In the following week I practiced my questions. I would walk around the house first reading from my note book and then by memory. I stood in front of the mirror, stood in the garden, walked around the living room while vocalising my answers. I know that for some people this may not work or be necessary but it worked for me although at times I did think it was a little too rehearsed. About this time I made arrangements to stay overnight at my supervisor’s house (as I lived two hours away from the University by train) and buy my train ticket to Bristol. I also decided what clothes I was going to wear and made sure they were washed and ironed. A copy of my thesis, pens and notebook were ready in my bag. Perhaps a little over prepared but I didn’t want to leave anything to chance or to the last minute as this would have created more stress that I didn’t want.
One day to go
The day before my viva I took it easy. I had made sure I had gone to bed early the night before and had no alcohol as this would be my treat after the big event. I spend the morning going over my questions and the rest of the afternoon I rested, listened to some music and packed my bags read for an evening train to Bristol Temple Meads.
On the Day
The morning of the viva was spent in part lightly chatting with my supervisor about what would happen in the exam. My supervisor also attended the viva and we discussed her role which consisted of making notes as appropriate. My viva was at 2pm so the rest of the morning I spent walking in a local park near to the University. This gave me ample time to think about my answers (with no note book) while taking in lots of fresh air and exercising as I walked up and down the many hills in Clifton. About two hours before my viva I met-up again with my supervisor and we found the room where the exam took place. This was at my request because I wanted to reduce any surprises and become familiar with where the event would take place.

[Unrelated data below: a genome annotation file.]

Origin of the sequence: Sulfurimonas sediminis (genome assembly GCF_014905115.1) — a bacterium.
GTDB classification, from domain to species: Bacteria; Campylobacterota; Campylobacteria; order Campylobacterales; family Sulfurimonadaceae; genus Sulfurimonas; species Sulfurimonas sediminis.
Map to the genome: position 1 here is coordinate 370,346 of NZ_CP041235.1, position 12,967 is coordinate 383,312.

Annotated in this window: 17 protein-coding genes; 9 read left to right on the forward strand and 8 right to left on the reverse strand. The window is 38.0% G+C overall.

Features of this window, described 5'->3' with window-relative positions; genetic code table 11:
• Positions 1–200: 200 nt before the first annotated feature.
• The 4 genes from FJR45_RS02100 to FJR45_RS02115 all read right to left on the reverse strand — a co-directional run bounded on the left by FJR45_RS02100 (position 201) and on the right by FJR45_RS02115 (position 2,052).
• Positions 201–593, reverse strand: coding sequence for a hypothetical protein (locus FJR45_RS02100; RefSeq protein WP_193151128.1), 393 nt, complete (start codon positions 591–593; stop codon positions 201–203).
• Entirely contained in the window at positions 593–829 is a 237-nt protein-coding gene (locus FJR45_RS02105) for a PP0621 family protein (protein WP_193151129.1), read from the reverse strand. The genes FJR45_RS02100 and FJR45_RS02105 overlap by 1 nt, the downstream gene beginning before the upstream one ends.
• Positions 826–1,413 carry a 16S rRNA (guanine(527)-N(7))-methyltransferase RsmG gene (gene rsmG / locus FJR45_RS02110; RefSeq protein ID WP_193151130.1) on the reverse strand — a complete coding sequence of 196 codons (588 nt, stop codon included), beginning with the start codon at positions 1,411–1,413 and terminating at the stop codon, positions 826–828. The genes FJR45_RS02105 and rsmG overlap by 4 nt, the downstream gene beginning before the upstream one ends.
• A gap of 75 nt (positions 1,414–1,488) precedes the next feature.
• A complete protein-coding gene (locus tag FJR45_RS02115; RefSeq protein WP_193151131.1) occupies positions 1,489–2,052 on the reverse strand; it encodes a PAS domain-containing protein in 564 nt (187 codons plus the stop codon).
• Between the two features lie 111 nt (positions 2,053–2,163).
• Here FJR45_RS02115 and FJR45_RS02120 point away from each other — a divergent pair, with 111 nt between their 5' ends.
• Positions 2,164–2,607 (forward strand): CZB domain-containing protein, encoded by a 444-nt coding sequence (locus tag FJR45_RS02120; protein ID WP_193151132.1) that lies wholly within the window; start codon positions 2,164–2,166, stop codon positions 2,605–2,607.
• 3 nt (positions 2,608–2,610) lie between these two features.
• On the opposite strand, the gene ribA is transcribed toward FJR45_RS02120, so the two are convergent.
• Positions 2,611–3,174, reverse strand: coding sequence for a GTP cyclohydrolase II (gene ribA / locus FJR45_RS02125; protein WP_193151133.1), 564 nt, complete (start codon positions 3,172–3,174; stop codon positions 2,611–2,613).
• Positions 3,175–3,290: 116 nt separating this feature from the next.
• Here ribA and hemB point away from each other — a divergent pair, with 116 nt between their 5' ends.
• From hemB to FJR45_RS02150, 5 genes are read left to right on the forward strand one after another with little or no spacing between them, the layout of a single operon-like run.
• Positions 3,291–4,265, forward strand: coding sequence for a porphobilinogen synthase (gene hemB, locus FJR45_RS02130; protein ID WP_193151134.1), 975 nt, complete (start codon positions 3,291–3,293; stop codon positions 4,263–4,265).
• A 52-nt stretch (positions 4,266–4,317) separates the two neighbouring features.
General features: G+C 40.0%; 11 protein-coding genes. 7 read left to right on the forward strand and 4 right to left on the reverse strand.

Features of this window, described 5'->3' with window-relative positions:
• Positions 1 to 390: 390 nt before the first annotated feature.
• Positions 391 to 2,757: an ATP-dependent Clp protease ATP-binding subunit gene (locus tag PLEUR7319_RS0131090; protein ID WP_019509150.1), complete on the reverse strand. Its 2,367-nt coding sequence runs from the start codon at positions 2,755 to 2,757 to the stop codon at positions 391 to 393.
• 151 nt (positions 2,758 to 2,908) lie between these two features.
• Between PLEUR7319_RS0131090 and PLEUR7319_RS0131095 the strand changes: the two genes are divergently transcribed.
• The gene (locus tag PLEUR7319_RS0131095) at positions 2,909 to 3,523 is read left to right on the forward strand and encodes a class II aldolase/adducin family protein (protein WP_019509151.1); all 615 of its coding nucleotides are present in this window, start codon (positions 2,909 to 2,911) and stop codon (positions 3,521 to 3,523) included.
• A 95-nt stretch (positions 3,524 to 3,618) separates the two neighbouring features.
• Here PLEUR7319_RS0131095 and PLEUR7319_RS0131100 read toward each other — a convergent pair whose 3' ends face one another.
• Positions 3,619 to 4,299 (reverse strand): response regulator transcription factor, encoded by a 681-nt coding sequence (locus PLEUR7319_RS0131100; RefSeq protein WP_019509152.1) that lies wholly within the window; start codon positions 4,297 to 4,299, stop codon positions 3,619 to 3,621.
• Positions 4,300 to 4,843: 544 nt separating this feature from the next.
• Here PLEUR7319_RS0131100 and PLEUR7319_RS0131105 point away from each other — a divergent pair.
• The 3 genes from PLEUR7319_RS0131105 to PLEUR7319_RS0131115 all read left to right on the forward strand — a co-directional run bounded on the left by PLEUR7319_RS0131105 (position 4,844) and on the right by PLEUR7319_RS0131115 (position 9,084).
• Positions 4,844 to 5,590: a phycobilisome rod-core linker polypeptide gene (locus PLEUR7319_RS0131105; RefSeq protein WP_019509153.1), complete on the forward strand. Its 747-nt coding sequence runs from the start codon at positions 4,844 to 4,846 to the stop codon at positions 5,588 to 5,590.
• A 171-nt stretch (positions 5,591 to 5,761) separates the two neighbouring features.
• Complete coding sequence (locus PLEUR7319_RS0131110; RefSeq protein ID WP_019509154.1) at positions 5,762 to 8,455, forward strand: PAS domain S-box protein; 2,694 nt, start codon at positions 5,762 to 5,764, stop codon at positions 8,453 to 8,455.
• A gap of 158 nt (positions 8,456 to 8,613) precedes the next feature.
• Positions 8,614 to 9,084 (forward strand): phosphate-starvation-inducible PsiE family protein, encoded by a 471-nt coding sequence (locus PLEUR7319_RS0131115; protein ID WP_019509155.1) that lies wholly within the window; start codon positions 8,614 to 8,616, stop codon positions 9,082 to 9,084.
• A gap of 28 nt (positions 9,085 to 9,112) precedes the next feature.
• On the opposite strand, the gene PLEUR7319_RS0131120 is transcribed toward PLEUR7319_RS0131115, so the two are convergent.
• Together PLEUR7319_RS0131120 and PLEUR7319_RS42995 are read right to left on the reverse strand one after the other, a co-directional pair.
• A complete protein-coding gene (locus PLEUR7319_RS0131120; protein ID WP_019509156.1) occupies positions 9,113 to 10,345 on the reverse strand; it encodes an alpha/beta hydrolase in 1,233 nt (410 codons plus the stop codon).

During the viva
As I walked into the room feeling nervous and stressed, I noticed that the examiners had made an effort to reduce my anxiety. On a white board was written, ‘Welcome to your viva’. They asked me to sit in a specific place and pointed out that they had put a picture on the wall facing me which I think was supposed to help me relax. I thought the gesture was worth noting along with the Japanese snacks and jug of water that was on the square table where we sat. My supervisor sat at the back of the room.
The opening question from my examiners surprised me, but on reflection was a very good way to warm-up. They had written down all the names of my participants onto separate coloured cards and spread them all over the table. They asked me to explain who these people were. Straight after this question it was into theory, but what struck me was that none of my predicted questions that I had practiced were asked directly. This meant I had to think on my feet. Some questions were easy, others were challenging. After one and a half hours the examiners mentioned the time and after two hours of questioning and debate, I was told the exam had finished and my supervisor and I had to leave the room until they called us back.
During the half an hour interlude I had the best cup of tea imaginable. I was buzzing from the questioning and I tried to piece together what the examiners might say on my return. I went back into the examination room and I was congratulated on being successful and for producing such a readable thesis that added to knowledge and the void in the literature. My examiners briefly went through the amendments they wanted me to do and once again congratulated me on defending such a good thesis.
After the viva
On reflection, the most stressful part of my viva was the time leading up to the exam. During the discussion I had no time to think about anything else other than answering the questions which my examiners posed. The post viva celebratory drink with my supervisor was a cereal time as it had not really sunk in that it was over. Even on the train journey home in the first class coach that I had booked as a treat for myself seemed a strange anticlimax to such a traumatic day as I fell asleep with my headphones firmly inserted into my ears. During the following month I came to realise the implications of surviving the viva but there will be no celebrations until the amendments are accepted and the degree has been confirmed upon me.